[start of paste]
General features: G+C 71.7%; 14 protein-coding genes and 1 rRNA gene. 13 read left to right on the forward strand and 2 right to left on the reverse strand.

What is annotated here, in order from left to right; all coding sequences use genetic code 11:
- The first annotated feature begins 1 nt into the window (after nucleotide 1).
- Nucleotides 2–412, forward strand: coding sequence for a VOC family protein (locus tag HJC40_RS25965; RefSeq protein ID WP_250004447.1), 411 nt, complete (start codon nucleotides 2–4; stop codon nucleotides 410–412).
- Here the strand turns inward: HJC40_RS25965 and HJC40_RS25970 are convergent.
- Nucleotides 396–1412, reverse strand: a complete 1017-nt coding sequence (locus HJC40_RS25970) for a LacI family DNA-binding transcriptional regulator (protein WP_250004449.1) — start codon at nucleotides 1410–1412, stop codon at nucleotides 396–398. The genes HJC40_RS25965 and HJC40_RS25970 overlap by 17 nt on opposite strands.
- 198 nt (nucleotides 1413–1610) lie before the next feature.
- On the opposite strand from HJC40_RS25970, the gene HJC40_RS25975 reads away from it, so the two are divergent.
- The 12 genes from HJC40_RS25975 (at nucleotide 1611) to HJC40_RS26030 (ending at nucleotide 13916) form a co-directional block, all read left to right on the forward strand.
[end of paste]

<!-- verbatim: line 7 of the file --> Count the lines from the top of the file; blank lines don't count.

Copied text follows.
- 198 nt (nucleotides 1413–1610) lie before the next feature.